Windows to the Soul

Disclaimer: Kate Lockley and Angel (more's the pity) are not mine, but Joss Whedon and David Greenwalt's.

Note: This takes place near the end of "Somnambulist".

Windows to the Soul



I'm shaking like a leaf, almost unable to form a coherent thought, because one thing keeps repeating itself over and over in my head:

Vampires are real.

I just killed one. Another is sitting just a few feet away, recovering from being impaled.

Angel. How is it that you can look into a person's eyes and feel like you're reading his soul—and yet not know him at all? All I saw was a man, beautiful, a bit mysterious, serious kicker of asses, yet strangely gentle and awkward. How is it that I, a homicide detective, never saw a killer?

He's just sitting there now. I can see him in the half-light. His eyes are closed and his head's tipped back, and he's obviously in pain—pain that I caused him. I could have killed him, and he knows it. He looked right into my eyes and saw someone who might have been his killer.

There are so many things I want to ask him. I want to know how old he is now, and how old he was when he was turned. I want to know why he was turned. Who did it. How he felt about being a vampire. Why he was such a vicious bastard for so long. Why he seems to be so different now. Who he is.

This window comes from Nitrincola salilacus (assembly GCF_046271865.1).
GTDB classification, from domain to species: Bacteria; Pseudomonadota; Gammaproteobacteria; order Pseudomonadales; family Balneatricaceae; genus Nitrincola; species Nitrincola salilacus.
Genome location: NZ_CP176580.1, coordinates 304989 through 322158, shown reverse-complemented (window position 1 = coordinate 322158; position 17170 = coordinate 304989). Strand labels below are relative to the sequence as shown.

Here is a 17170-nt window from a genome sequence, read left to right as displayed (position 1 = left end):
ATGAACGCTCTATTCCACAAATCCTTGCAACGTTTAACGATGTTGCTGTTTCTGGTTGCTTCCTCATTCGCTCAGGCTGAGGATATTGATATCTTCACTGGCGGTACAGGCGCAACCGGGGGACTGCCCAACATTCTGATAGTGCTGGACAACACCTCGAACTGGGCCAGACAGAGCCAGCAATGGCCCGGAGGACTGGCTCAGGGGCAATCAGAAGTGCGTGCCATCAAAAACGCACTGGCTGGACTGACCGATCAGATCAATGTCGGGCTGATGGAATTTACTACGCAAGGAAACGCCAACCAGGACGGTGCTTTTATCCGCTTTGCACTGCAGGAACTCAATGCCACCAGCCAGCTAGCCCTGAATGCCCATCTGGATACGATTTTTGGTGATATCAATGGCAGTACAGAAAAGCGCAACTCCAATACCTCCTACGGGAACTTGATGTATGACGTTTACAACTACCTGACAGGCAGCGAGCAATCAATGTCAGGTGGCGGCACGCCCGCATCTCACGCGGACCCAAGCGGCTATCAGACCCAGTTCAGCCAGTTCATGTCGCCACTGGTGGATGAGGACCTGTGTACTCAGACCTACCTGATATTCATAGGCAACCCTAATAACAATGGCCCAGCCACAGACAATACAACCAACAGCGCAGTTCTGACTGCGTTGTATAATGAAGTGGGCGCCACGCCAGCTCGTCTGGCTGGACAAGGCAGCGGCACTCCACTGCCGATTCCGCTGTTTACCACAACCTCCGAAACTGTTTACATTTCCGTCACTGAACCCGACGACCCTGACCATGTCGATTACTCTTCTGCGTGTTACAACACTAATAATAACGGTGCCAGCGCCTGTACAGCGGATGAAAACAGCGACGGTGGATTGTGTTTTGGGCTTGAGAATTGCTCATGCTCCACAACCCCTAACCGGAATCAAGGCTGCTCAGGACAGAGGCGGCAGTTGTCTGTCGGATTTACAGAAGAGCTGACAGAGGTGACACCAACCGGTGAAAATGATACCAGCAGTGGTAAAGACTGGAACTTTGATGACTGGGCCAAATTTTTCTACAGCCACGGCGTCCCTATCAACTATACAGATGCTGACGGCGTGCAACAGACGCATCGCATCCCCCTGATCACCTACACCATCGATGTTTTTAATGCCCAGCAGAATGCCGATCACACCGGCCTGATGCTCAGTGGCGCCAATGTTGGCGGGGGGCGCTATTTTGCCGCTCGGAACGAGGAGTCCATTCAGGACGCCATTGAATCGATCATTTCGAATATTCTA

I don't say a thing. Maybe I'm afraid of the answers. Maybe I'm just too tired and shaky to talk.

Angel. I met him in a singles' club where we both didn't fit in. We were both, I found out, trying to find the same killer. Somehow, we connected. I saw in him someone just as lonely as myself. He saw in me . . . what? A link to the police? He's certainly taken advantage of that often enough. A possible target? An amusement? A kindred spirit?

Okay, where did that thought come from?

It just seemed . . . he was there for me. He really seemed to take me seriously, and not because he had to, not because I was an authority figure to him, but because he wanted to. He flirted with me, even though he really wasn't very good at it, and a gorgeous man like him flirting with you . . . well, for someone who's never really felt feminine, it was . . . more important than I'd like to admit. He was there for me through one of the most humiliating and painful experiences of my life.

And then, just as I was really getting to know him, or so I thought, he suddenly springs this on me. I remember seeing him in that warehouse, seeing that perfect face of his distorted and hideous, hearing him and that other vampire talking. I can still see him so close to my face, smell the burning flesh as he clenched my cross in his fist. And then I found out who Angelus was . . .

A monster. A serial killer. A vampire so evil, other vampires were afraid of him.

How can I not see that in his face? "The killer with the face of an angel," that book called him. Is this how he draws victims in? With his face, with those eyes? Those eyes that make you feel he's looking into your soul, and you're looking into his?

I told him I would kill him when I saw him next. Then he shows up anyway, ready to kill his vampire offspring. That fight, I've never seen anything like it. And then I had that piece of wood, and he was looking at me, Penn right behind him.